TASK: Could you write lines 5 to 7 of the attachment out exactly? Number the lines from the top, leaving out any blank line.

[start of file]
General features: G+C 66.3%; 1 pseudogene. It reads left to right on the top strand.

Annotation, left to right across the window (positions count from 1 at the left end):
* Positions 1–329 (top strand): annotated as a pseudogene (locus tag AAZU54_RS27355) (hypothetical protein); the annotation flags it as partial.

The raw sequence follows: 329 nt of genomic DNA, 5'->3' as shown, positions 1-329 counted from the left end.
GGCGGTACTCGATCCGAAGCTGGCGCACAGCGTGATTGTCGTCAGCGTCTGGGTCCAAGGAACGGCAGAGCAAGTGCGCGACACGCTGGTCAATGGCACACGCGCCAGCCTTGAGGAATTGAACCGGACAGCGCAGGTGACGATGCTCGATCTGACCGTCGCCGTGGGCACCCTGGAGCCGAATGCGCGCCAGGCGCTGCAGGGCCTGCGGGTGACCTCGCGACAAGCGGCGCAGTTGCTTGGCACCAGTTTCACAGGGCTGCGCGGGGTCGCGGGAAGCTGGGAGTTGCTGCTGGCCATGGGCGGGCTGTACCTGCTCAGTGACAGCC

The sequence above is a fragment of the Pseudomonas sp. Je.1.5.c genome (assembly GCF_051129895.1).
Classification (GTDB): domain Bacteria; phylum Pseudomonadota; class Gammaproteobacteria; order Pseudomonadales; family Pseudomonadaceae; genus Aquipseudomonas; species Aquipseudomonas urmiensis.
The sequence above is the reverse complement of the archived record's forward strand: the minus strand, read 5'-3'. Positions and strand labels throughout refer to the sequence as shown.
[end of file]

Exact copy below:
GGCGGTACTCGATCCGAAGCTGGCGCACAGCGTGATTGTCGTCAGCGTCTGGGTCCAAGGAACGGCAGAGCAAGTGCGCGACACGCTGGTCAATGGCACACGCGCCAGCCTTGAGGAATTGAACCGGACAGCGCAGGTGACGATGCTCGATCTGACCGTCGCCGTGGGCACCCTGGAGCCGAATGCGCGCCAGGCGCTGCAGGGCCTGCGGGTGACCTCGCGACAAGCGGCGCAGTTGCTTGGCACCAGTTTCACAGGGCTGCGCGGGGTCGCGGGAAGCTGGGAGTTGCTGCTGGCCATGGGCGGGCTGTACCTGCTCAGTGACAGCC

The sequence above is a fragment of the Pseudomonas sp. Je.1.5.c genome (assembly GCF_051129895.1).
Classification (GTDB): domain Bacteria; phylum Pseudomonadota; class Gammaproteobacteria; order Pseudomonadales; family Pseudomonadaceae; genus Aquipseudomonas; species Aquipseudomonas urmiensis.